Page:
Nate Silver shares a revealing chart in his post, “Forget ‘Lanes.’ The Democratic Primary Is A Whole Freaking Transit System” at FiveThirtyEight:

Who Sanders and Clinton voters from 2016 support now

Combined results from a July 6-8 and a July 27-29 national poll

Bernie Sanders 9% 31%
Joe Biden 43 19
Elizabeth Warren 15 13
Kamala Harris 18 10
Pete Buttigieg 4 6
Andrew Yang 0 5
Beto O’Rourke 2 4
Tulsi Gabbard 0 3
Cory Booker 1 1
Others 7 8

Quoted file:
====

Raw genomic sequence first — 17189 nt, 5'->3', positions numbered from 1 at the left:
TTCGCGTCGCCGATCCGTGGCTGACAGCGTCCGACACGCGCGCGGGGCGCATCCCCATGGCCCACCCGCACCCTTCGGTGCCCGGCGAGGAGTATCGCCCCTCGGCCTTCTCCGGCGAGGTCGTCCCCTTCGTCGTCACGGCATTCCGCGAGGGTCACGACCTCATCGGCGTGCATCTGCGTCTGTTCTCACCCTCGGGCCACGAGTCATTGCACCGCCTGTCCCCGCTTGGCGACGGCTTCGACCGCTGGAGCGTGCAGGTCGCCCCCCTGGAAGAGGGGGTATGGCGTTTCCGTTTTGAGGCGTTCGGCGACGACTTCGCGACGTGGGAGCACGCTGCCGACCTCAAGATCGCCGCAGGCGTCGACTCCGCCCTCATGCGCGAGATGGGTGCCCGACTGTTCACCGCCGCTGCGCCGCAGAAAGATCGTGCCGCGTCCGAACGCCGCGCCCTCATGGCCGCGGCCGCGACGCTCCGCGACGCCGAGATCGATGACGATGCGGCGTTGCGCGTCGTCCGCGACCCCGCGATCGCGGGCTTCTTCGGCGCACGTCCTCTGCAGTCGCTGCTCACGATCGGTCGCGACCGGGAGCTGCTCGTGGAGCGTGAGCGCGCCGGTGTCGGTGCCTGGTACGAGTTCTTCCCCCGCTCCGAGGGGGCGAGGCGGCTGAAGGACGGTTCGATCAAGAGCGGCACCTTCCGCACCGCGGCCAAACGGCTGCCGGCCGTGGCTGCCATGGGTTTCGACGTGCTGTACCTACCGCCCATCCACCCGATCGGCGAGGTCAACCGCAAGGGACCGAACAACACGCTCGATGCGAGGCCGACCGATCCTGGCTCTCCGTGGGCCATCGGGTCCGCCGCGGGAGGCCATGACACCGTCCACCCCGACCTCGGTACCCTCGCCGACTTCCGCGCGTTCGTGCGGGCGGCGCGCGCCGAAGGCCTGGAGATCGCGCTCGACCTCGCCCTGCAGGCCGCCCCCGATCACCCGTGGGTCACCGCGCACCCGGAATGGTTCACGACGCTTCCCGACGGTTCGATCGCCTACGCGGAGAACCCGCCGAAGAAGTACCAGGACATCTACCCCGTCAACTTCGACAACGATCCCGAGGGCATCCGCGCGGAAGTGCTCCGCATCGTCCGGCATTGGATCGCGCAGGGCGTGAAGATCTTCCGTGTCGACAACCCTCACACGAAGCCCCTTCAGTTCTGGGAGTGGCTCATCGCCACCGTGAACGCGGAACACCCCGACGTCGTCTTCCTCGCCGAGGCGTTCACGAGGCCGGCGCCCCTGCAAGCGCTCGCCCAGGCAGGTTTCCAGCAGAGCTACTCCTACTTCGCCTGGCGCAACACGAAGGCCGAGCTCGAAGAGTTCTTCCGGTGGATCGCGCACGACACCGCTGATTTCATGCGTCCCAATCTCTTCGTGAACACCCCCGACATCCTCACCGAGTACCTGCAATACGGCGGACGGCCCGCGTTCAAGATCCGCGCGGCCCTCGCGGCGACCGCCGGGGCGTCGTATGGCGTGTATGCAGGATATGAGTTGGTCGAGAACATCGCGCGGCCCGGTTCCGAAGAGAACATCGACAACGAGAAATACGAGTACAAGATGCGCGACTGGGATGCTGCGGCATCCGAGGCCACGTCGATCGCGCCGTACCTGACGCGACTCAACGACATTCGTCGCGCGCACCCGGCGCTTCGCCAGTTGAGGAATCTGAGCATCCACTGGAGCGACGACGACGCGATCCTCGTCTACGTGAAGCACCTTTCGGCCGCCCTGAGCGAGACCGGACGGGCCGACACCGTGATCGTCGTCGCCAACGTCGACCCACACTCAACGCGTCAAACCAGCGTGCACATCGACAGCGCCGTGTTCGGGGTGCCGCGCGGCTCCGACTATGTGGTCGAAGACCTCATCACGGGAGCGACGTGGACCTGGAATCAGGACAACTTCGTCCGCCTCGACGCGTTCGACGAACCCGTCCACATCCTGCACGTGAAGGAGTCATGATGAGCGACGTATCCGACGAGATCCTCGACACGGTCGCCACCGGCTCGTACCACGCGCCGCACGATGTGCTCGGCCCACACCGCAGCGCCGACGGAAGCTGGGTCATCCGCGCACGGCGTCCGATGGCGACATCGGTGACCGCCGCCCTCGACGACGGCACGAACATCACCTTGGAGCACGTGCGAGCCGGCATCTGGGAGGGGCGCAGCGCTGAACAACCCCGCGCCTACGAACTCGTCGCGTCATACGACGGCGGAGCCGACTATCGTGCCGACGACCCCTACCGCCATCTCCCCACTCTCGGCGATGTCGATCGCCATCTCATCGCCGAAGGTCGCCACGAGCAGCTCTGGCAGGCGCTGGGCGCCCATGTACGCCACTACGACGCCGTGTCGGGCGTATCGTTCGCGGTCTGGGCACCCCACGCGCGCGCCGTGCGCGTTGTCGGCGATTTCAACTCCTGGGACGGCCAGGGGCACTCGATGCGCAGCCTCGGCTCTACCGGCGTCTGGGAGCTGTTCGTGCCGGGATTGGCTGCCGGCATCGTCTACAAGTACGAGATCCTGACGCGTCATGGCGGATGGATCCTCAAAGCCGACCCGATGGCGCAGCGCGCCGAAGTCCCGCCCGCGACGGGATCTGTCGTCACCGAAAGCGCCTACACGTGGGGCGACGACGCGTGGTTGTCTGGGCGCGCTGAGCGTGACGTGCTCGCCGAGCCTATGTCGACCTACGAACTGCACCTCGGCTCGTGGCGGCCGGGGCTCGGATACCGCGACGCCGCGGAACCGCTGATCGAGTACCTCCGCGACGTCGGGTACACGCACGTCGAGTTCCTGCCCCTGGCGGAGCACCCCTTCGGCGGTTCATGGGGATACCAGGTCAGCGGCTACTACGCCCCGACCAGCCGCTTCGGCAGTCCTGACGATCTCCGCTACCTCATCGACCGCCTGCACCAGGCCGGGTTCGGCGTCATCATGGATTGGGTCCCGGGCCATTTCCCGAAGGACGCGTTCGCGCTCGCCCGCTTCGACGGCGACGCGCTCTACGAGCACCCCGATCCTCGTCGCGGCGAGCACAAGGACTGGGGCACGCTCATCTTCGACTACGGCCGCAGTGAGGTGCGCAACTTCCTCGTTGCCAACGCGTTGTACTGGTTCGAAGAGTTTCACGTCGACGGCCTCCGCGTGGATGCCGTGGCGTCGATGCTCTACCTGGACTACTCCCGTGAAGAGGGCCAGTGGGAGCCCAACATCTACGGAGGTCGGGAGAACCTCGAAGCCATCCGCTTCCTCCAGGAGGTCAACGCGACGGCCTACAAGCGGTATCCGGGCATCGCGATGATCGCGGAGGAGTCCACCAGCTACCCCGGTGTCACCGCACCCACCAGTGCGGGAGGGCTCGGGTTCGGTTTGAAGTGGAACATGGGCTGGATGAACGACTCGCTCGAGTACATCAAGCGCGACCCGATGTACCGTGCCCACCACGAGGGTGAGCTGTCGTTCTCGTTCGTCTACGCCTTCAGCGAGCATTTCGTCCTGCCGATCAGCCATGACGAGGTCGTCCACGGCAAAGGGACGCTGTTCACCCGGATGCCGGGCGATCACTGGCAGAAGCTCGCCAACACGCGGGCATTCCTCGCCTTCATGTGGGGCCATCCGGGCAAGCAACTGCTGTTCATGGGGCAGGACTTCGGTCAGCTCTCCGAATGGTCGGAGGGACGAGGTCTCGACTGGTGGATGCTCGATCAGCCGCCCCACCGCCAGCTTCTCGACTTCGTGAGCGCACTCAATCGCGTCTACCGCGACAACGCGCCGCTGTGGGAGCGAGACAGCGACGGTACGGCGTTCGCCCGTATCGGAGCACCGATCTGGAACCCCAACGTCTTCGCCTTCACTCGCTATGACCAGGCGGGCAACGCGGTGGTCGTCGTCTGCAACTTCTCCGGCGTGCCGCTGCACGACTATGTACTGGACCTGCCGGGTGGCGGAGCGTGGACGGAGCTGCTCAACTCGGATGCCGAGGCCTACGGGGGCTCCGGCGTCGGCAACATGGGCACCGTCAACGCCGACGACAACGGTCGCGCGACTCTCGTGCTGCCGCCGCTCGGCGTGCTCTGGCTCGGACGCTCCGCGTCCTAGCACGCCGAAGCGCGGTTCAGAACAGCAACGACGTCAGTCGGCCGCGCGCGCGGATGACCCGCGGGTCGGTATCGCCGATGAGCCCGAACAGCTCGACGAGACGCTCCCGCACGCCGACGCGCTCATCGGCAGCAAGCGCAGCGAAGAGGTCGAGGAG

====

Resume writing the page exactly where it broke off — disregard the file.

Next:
At Sabato’s Crystal Ball, Alan I. Abramowitz deploys some regression analysis and scatterplotting to answer the question, “Did Russian Interference Affect the 2016 Election Results? and concludes, “I find no evidence that Russian attempts to target voters in key swing states had any effect on the election results in those states. Instead, the results were almost totally predictable based on the political and demographic characteristics of those states, especially their past voting tendencies, ideological leanings, and demographics. Of course, that doesn’t mean that the Russians weren’t trying to influence the results or that they might not succeed in the future. Nor does it speak to Russian efforts to hack into U.S. voting systems and potentially alter voter registration data or even election results themselves…There are plenty of grounds for real concern here. Indeed, the Electoral College system used to choose the president almost invites efforts to interfere in the election. Whereas trying to affect the national popular vote results would probably be prohibitively expensive, efforts to target a few key swing states could be much more cost-effective and harder to detect. As a result, there is little doubt that these efforts will continue in 2020 and beyond, especially if we have a president who seems to be inviting them.”